The plan reflects hard evidence of the public education system’s shortcomings: lagging performance among at-risk students, teacher pay that trails national averages despite some modest gains, overall per-student expenditures that put North Carolina low in the rankings. Guess which school systems are especially plagued by such deficiencies. Hint: It’s not those in the state’s affluent metro regions such as the Triangle and Charlotte-Mecklenburg. Tens of thousands of children see their prospects diminished as a result.
Under the action plan, an additional $691 million in public school spending would have to be provided during the current July-to-June fiscal year, and $1.06 billion the following year. That compares to a total state budget now projected at some $25.7 billion for the first year.
Neither of the proposed budgets now being stitched together by House and Senate negotiators would meet the Leandro plan’s requirements. The Senate would fund some 28 percent of the recommended amount in 2021-22 and 20 percent the following year, according to calculations submitted to the court by the Leandro plaintiffs. The House would hit some 54 percent of what’s needed in the first year, then 30 percent in 2022-23.
As to why the shortfall, there’s no good answer. It’s no coincidence, though, that ongoing tax cuts remain high on the legislative agenda.
The opportunity gap between affluent and poverty-ridden counties has of course been aggravated by the pandemic. When most classes were conducted online, decent home internet service and computer gear became de facto prerequisites for academic success – meaning that many kids in poor areas lost out. The added stresses on teachers made it harder than ever to keep the teaching ranks adequately filled. Now, teacher shortages tied to onerous working conditions and subpar pay have put smaller, rural school systems even farther up the creek.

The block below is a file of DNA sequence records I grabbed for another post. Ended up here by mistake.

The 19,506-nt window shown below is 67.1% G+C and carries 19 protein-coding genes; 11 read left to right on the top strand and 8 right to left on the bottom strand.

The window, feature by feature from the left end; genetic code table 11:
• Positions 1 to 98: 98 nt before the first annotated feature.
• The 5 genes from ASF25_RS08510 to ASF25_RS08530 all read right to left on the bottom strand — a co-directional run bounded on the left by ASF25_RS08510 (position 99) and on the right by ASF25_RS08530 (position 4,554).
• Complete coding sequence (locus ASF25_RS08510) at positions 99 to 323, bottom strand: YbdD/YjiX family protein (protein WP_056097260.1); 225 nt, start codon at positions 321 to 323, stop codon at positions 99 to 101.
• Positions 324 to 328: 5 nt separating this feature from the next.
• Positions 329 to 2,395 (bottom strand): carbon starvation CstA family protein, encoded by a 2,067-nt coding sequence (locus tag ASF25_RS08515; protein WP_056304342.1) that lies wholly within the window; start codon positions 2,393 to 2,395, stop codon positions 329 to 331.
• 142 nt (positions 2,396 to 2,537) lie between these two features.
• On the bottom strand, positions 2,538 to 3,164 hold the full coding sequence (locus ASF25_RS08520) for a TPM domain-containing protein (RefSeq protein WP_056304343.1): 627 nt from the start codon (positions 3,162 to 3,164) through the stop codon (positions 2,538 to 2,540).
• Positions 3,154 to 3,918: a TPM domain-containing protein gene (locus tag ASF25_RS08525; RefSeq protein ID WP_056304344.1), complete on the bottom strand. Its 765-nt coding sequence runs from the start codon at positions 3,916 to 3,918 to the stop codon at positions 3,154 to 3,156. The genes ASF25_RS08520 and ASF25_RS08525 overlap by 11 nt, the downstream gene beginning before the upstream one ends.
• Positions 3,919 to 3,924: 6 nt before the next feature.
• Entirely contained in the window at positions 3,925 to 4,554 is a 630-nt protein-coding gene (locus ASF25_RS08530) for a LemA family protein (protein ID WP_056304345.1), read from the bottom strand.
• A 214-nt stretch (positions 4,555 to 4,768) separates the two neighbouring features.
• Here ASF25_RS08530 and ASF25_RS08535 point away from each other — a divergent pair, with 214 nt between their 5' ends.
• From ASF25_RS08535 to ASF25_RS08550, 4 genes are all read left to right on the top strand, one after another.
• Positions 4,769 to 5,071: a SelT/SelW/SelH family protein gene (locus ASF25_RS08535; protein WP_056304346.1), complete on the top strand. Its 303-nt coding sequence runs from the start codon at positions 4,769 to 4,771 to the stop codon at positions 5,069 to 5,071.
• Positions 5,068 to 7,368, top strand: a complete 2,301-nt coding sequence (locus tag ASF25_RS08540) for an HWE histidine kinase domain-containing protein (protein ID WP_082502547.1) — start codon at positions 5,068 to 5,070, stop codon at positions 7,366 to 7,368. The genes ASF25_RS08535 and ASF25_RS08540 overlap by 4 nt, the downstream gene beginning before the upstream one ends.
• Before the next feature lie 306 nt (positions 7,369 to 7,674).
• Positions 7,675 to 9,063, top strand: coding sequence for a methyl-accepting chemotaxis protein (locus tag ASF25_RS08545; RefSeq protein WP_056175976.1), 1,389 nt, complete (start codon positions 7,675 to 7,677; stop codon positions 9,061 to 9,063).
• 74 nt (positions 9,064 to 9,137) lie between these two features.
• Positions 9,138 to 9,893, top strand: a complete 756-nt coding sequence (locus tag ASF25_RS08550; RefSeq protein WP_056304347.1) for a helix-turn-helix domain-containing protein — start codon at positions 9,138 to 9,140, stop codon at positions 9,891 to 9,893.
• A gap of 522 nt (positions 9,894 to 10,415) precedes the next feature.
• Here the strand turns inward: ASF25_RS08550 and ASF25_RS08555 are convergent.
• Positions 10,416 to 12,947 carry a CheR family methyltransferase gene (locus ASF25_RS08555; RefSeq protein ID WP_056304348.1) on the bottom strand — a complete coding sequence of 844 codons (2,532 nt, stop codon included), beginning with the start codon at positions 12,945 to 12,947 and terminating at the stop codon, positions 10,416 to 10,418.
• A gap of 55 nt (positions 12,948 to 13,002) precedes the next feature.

Perhaps if Judge Lee were to stop beating around the bush and tell us what he really thinks (yes, he came close), he’d take note of how the Republican-controlled legislature has continued to stockpile state funds even while the need for public services has grown. Case in point: The budget now being finalized looks as though it could yield an annual surplus in the range of $5 billion, and there’s been a healthy pot of cash on hand.
It’s true that the federal government has supplied money to help cope with the pandemic. That eases some pressure on state expenditures. But it shouldn’t take the state off the hook when it comes to using its own resources to confront an ongoing, slow-motion crisis such as public schools that still leave thousands of students in the lurch.
The N.C. Council of Churches supports robust, well-planned investment in public education because it creates a path toward better lives for young people who otherwise would not have a fair chance to see their innate abilities and talents bear fruit. And the success of each younger generation is indispensable for a society that would prosper and put aside the conflicts born of deprivation and grievance.
One could say, then, that good schools are indispensable if a democracy respecting the rights of all to be treated fairly is to survive. Let there be no doubt that the template for academic quality now being pushed along by Judge Lee – quality that would benefit each and every public school student across our state – is nothing short of essential, for all of us.